Indian team after winning the ICC Champions Trophy. (AFP Photo)
On a bizarre Sunday in wet Birmingham, India's skills in the Twenty20 format trumped England's as they kept their bearings in a 20-overs-a-side shootout to lay their hands on the 50-over Champions Trophy.
A long and frustrating day ended with India triumphing in brilliant scenes after England collapsed in pursuit of a target of 130 to add another day of heartbreak in their 603-match history without an ICC trophy. It was a strange day, by all accounts, and the outcome saw India win by five runs to achieve the rare double of winning the World Cup and Champions Trophy in front of a loyal group of fans that braved the rain and chilly weather to watch their team lift their spirits.
It was an incredible end to a stop-start day, during which the ICC even added on 75 minutes of play to try and ensure a finish. After several rain delays and tireless work from the Edgbaston ground staff, the final got underway with India put in to bat but it was England who shone amid the haze by keeping MS Dhoni's team to what appeared at the half-way mark as a sub-par total.
Play was pushed back from its original start time of 3:30pm IST until 8:50pm, at which point England's fast bowlers were given the two new balls nearly six hours after England captain Alastair Cook had opted to to field considering the amount of the water Edgbaston had taken. Stuart Broad struck in the fourth over, bowling Rohit Sharma for 9 as the batsmen wafted at a length delivery (19 for 1). Broad's opening first two overs (2-0-7-1) helped deliver a good start for England and India managed just one boundary in the first five overs.
Play was momentarily stopped four deliveries into the sixth over due to a passing shower, with India 27 for 1, after which Shikhar Dhawan uppercut the fifth over third man for six. Heavier rain put a spanner in the works after four deliveries, this time resulting in 25-minute delay. With dark clouds ominously hovering overhead, the chances of a full match were always in severe doubt and sure enough, a final
India lost a flurry of wickets quickly after the resumption as England's bowlers put a lid on their momentum. Dhawan, the tournament's leading run-getter, firmly swatted boundaries off James Tredwell but fell to Ravi Bopara, hitting to extra cover for 31 off 24 balls. Dinesh Karthik (1) top-edged a sweep off Tredwell before Bopara struck twice in a terrific maiden 13th over. Off the second ball Suresh Raina (1) swiped Bopara into Cook's lap at mid-on and off the last Dhoni departed for 0 as he picked out Tredwell at third man. India had lost 4 for 16 in 28 balls.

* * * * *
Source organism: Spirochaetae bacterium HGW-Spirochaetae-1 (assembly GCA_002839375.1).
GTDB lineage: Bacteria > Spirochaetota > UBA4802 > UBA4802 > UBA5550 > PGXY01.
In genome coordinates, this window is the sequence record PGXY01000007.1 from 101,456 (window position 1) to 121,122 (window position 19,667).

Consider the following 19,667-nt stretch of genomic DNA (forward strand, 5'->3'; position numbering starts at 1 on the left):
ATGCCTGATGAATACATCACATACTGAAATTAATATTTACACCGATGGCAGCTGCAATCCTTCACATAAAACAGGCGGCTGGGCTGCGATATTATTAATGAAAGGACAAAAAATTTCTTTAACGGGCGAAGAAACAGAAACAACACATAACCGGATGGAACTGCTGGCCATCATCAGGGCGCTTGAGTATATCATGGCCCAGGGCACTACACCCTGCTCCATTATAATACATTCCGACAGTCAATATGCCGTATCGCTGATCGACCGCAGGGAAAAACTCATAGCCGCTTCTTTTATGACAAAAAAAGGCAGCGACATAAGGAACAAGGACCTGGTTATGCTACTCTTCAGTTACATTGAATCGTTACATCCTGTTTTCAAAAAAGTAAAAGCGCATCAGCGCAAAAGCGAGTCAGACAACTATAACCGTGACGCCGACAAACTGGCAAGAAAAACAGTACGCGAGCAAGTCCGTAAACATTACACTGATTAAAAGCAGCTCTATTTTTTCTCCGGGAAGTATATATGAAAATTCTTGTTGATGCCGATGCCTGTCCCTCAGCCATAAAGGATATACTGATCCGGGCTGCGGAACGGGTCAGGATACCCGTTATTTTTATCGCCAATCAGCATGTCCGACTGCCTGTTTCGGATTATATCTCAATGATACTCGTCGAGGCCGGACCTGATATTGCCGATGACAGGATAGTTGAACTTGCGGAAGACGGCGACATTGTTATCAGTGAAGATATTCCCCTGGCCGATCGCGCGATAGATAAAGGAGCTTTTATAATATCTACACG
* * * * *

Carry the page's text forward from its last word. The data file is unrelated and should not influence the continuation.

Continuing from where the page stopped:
The pressure created by Bopara meant India managed three runs in three overs, which left Virat Kohli with plenty to do. He began by crunching Bopara through extra-cover and square leg but with Bopara (4-1-20-3) and Tredwell (4-0-25-1) bowling crucial spells India struggled to find the boundary regularly. Kohli got a life on 36 when Jonathan Trott spilled an overhead catch at short third man off Broad, and proceeded to pull the same bowler for six to put 100 on the board. Looking to hit out, he mistimed James Anderson to Bopara at long-off for 43. Ravindra Jadeja struck two sixes during his unbeaten 33 off 25 that proved decisive, and soon he was playing an excellent role with the ball.
England's top three do not play T20Is and when the chase stumbled to 46 for 4 the difference in the two sides assumed far greater significance. Cook (2) steered Umesh Yadav to R Ashwin at first slip, Trott (20) was smartly stumped down the leg side by Dhoni off an Ashwin wide and the immensely talented Joe Root made 7 before he top-edged a sweep off Ashwin to deep square leg. Ian Bell was then given out in questionable circumstances by the third umpire Bruce Oxenford. Having made room to drive Jadeja through the off side, Bell missed and was ruled out stumped though replays showed his back foot might just have gotten down by the time the bails came off.
Bopara and Eoin Morgan forged a stand of 64, the highest of the match. Morgan offset the bowlers with clever dinks and reverse-paddles, the pick of the lot being forceful shot off Raina, while Bopara swung at deliveries heading down the leg side. Jadeja and Ishant Sharma were swung effortless for sixes and Bopara's running between the wickets was excellent as the pair turned the heat back on India.
That's when Dhoni took a risk in persisting with Ishant despite an 11-run 15th over, a move that proved match-winning. Morgan pulled the second ball for six, Ishant bowled two consecutive wides. Then the double-whammy. In consecutive deliveries, Ishant had Morgan (33) caught at midwicket and Bopara (30) at square leg by the same fielder, Ashwin. The game had turned India's way irresistably.
Jos Buttler's total brain fade, swishing at Jadeja and losing his stumps, was followed by the run out of Tim Bresnan in the penultimate over. Defending 15 off six balls, Ashwin allowed 10 to spark mad scenes from the Indian contingent either side of the boundary line. England, following three World Cup final defeats and one in the Champions Trophy final in 2004, were again left to wonder what went wrong.